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Princess and the Goblin Movie Review

irene macdonald joss cat

My niece Emma, then two years old, had severe reservations about 1994's Thumbelina, so I wasn't quite sure how she would react to The Princess and the Goblin. Who knows what will or won't frighten very small children? This time around, Emma wasn't even mildly alarmed, not by dark caverns or subterranean creatures or a ghost in the castle tower. The three-year-old boy in the row behind us, though, screamed bloody murder at a huge close-up of one of the goblins. The Princess and the Goblin is based on George MacDonald's fairy tale from the year 1872. It revolves around the Princess Irene and her efforts to save the kingdom from an evil scheme hatched by the Froglip, the Goblins’ leader. Irene is helped by the spirit of her magical grandmother, by her faithful cat Turnip, and by her young friend Curdle. Most of the grown-ups are fairly ineffectual; they're forever riding off somewhere or falling asleep or simply not paying attention. So it's the kids to the rescue for most of the narrative's 82 minutes. The artwork is nicely done and the voice artists (including Claire Bloom as Irene's grandmother and Joss Ackland as the King) are well chosen. Yet there seems to be a remote quality at the core of this movie as if the filmmakers felt they were skating on thin ice and were trying maybe a bit too hard to keep MacDonald's delicate allegory in balance: scary but not too horrifying, instructive but not too preachy, lighthearted but don't forget that Irene has to confront her own fears in order to allay those of everyone else. Well, The Princess and the Goblin is a brave effort and Turnip the cat is a charming distraction, at least. If it does well, MacDonald also wrote Irene and Curdle in 1882, supplying ample source material for a sequel. AKA: A Hercegno es a Kobold.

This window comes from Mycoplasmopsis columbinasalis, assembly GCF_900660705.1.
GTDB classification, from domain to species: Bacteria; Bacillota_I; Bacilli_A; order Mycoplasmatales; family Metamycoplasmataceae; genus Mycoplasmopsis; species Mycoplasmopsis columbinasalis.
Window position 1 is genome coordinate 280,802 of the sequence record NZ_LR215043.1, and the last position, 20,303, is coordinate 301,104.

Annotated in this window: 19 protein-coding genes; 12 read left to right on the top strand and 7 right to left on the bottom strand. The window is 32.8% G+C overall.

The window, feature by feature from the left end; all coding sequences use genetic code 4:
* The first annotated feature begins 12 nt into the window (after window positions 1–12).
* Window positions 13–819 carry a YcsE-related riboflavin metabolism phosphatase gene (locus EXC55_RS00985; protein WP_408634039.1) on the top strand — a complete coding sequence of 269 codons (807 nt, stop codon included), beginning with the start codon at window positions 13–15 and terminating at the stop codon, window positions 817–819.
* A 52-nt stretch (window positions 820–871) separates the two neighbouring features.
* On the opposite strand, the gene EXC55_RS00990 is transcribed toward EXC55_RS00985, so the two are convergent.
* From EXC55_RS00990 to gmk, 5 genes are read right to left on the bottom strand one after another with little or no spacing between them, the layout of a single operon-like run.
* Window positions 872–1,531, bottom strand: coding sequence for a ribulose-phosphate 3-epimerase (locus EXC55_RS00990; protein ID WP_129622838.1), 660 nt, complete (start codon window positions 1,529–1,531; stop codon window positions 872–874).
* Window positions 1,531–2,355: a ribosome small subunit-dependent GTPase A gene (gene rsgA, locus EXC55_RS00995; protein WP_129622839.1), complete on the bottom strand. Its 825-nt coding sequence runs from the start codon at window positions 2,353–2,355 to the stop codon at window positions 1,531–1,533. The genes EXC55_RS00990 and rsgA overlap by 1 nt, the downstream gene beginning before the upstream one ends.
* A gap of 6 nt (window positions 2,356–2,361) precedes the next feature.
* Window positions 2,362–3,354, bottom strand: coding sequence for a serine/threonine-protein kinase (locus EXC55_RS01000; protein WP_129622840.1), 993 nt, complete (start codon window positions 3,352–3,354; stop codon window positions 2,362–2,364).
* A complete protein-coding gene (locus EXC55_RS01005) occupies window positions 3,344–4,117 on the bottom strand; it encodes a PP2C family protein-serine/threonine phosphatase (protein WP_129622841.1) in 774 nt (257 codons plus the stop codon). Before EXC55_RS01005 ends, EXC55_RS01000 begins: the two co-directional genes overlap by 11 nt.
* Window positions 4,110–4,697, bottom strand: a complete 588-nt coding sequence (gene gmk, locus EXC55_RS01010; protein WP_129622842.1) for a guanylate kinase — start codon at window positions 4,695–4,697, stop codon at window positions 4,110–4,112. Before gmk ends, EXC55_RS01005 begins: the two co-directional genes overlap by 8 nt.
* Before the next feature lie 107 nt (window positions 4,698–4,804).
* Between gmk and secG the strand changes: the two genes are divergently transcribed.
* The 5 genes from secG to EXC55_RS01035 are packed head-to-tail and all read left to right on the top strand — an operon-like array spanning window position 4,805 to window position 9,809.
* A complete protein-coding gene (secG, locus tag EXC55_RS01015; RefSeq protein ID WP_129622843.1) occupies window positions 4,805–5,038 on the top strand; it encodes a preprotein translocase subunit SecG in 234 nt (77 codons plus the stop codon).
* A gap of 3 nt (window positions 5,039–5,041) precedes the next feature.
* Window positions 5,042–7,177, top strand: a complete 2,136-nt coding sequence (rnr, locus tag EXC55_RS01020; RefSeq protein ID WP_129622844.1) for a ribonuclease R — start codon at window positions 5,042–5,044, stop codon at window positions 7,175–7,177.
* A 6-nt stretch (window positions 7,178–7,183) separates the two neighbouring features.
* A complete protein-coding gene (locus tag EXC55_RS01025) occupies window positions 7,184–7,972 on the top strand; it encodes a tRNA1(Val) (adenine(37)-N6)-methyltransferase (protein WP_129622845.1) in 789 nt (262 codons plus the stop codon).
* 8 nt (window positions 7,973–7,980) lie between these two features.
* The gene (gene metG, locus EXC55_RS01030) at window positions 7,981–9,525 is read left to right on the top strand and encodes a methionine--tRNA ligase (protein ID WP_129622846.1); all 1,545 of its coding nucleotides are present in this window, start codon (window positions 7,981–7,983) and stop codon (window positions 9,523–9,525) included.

1992 (PG) 82m/C D: Jozsef Gemes; V: Glenda Jackson, Joss Ackland, Claire Bloom, William Hootkins, Rik Mayall, Peggy Mount, Victor Spinetti. VHS

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